Asking foreign domestic workers to do extra work puts them in difficult position, not all lodge formal complaints with MOM: NGOs
SINGAPORE: Foreign domestic workers who are asked to do extra work find it difficult to speak up or lodge a complaint with the Ministry of Manpower (MOM) because they are scared to lose their employment or be repatriated, said non-governmental organisations.
Organisations CNA spoke to said many foreign domestic workers who reach out to complain or ask for help are aware of their rights, and what they are and are not allowed to do based on their work permits and contracts.
However, despite knowing that their employers should not be asking them to do additional work outside of work permit guidelines, some foreign domestic workers may not always want to lodge a complaint.
"Domestic workers who call our helpline about being made to work beyond their place of residence may not wish to lodge a complaint as they are afraid that they would lose their employment," said Ms Jaya Anil Kumar, a case manager at the Humanitarian Organisation for Migration Economics (Home), citing a "power imbalance" that exists between these workers and their employers.
"Some of them are also afraid of being investigated themselves,” she added.
Some domestic workers are also worried that they will be repatriated by their employers, said Ms Seira Ong, a senior executive in Befrienders and Volunteer Management at the Foreign Domestic Worker Association for Social Support and Training (FAST).
If that happens, it will be difficult for them to return to Singapore, especially amid the COVID-19 pandemic, she said.
“Another one is that they’re scared of being blacklisted by their employers or being scolded (and told) ‘you are not doing your job right’,” Ms Ong added.
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Domestic workers are also scared of voicing their complaints directly to their employers because they are afraid the employers will think that they are complaining or trying to slack off, said Ms Ong.
This is especially true for foreign domestic workers who care for people who “are not able to mentally be aware that they are mistreating” them, she said, citing patients with dementia as an example.
"DIFFICULT" FOR WORKERS TO REFUSE TASKS
When the foreign domestic workers are deployed to their employers, employment agencies go through the contract and request for the employer to confirm the domestic worker’s job scope in writing, said president of the Association of Employment Agencies (AEAS) K Jayaprema.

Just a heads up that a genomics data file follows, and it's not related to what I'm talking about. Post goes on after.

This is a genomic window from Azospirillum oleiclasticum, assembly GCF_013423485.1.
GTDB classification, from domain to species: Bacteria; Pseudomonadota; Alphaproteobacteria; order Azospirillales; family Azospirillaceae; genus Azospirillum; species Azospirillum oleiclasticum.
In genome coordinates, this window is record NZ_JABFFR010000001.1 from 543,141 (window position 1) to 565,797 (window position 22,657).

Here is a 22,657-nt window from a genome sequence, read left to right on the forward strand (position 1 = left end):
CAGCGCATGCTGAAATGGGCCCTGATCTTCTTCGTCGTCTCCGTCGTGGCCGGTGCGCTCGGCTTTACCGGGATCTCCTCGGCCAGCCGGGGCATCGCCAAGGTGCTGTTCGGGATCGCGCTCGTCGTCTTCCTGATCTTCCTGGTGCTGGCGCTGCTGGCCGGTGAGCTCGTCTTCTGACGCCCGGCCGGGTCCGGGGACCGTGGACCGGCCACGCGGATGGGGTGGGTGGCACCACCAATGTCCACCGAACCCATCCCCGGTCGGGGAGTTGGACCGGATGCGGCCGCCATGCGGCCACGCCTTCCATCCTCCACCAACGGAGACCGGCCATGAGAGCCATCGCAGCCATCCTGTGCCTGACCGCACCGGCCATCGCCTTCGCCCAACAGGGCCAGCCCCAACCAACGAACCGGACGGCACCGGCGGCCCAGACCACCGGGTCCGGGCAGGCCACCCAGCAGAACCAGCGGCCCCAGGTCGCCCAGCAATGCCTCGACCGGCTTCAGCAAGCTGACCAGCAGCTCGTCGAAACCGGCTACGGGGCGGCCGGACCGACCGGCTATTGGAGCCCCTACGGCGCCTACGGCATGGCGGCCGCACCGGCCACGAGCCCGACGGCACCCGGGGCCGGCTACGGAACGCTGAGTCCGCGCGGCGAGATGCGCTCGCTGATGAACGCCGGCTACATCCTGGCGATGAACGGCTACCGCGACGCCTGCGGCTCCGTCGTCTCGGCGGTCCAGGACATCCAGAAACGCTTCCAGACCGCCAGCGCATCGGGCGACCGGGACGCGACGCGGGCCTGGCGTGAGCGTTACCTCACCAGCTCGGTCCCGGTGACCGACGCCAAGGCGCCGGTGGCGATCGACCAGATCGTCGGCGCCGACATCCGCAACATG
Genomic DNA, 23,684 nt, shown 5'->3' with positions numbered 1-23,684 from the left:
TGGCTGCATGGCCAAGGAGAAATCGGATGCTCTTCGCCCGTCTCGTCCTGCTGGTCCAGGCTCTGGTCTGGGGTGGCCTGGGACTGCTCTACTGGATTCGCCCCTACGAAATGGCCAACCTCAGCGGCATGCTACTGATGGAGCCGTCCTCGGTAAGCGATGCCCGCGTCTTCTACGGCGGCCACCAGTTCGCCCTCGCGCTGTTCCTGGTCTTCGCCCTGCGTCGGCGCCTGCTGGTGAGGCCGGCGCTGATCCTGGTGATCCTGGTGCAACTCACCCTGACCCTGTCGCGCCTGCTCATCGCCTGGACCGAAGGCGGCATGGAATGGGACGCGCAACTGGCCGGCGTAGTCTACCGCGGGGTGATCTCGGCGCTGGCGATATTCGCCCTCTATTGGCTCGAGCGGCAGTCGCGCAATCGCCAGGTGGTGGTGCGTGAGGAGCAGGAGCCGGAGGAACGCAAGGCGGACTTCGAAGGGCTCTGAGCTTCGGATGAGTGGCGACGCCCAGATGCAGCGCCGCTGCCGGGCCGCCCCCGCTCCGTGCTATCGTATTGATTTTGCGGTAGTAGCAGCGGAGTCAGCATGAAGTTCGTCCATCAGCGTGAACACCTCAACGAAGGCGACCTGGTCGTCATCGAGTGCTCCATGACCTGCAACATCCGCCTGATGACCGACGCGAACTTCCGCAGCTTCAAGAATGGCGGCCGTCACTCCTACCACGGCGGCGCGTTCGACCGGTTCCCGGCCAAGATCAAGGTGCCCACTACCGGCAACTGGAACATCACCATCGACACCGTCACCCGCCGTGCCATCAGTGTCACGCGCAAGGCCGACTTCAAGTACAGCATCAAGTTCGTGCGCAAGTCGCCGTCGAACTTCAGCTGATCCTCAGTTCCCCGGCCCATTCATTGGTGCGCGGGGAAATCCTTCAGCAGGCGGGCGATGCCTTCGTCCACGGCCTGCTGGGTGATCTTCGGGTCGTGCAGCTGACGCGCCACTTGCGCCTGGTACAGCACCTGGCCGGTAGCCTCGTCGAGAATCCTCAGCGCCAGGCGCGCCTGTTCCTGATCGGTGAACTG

This could include having to follow young children or elderly parents to different addresses.
When the domestic worker is made to take on extra tasks, the "family environment" could make it difficult for them to refuse, said Ms Jayaprema.
“I would say that it’s very difficult to be in a situation where a domestic worker follows the employer and refuses to clean the place or wash the house.
“It’s a very blurred thin line here, unlike the formal sector where it’s very clear. If I work in this company I’m not supposed to work in another company, it’s very obvious. But I think that’s where we ought to educate the employers in terms of how far this can go.”
According to Ms Jayaprema, employment agencies “make it very very clear” that the domestic worker’s job scope is limited to the ward that is under their charge and this is established by the agencies when the workers are deployed.
Calls from foreign domestic workers complaining about being made to do extra work are “prevalent” and agencies will then highlight again to employers that this is an issue of illegal deployment.
“For the employment agencies, the focus is more to advise the employer if they do hear that the girls have gone beyond just caring for that person or doing things that surround that person,” said Ms Jayaprema.
“There are issues like - should the domestic worker be washing the toilet? Mopping the house of the other family? Then it’s a clear no-no, they’re not supposed to.”
About one in four domestic workers who approach HOME say they have been asked to do work beyond their place of residence, or in the employer’s office or business, said Ms Jaya.
A small number of these cases gets taken up by MOM for investigations and the total number of complaints has remained “quite consistent” over the years, she added.
“Illegal deployment essentially exploits the domestic worker as it makes her take on additional work, and leads to overwork and fatigue as they have to manage the workload in both places. Domestic work is usually physically demanding and involves long hours,” said Ms Jaya.
About 10 to 15 per cent of calls from domestic workers received by FAST are for matters related to extra work or being unable to cope with their workload, said Ms Ong.
FAST gets about 200 to 300 calls in total per month, double from before the COVID-19 pandemic, and about 30 per cent of these calls are relayed to MOM, she added.
“We have received quite a number of cases whereby the helpers are actually tasked by their employers to provide additional cleaning and caregiving to the other members of families like the employer’s mother or even employer’s father-in-law,” she told CNA.
ACTION TAKING AGAINST ERRANT EMPLOYERS
In a statement on Tuesday (Sep 8) night, the Manpower Ministry said it received an average of 550 cases of complaints on the illegal deployment of foreign domestic workers each year between 2017 and 2019.
Some of these cases warranted further action, said MOM. From 2017 to 2019, the Manpower Ministry took action against 155 employers on average each year for illegally deploying their foreign domestic workers.
Of the 155 employers, an average of about 60 each year were issued with an advisory notice while 80 were issued with a caution notice, similar to a stern warning by the police. Another 16 employers on average each year were issued with financial penalties between S$3,300 to S$24,000.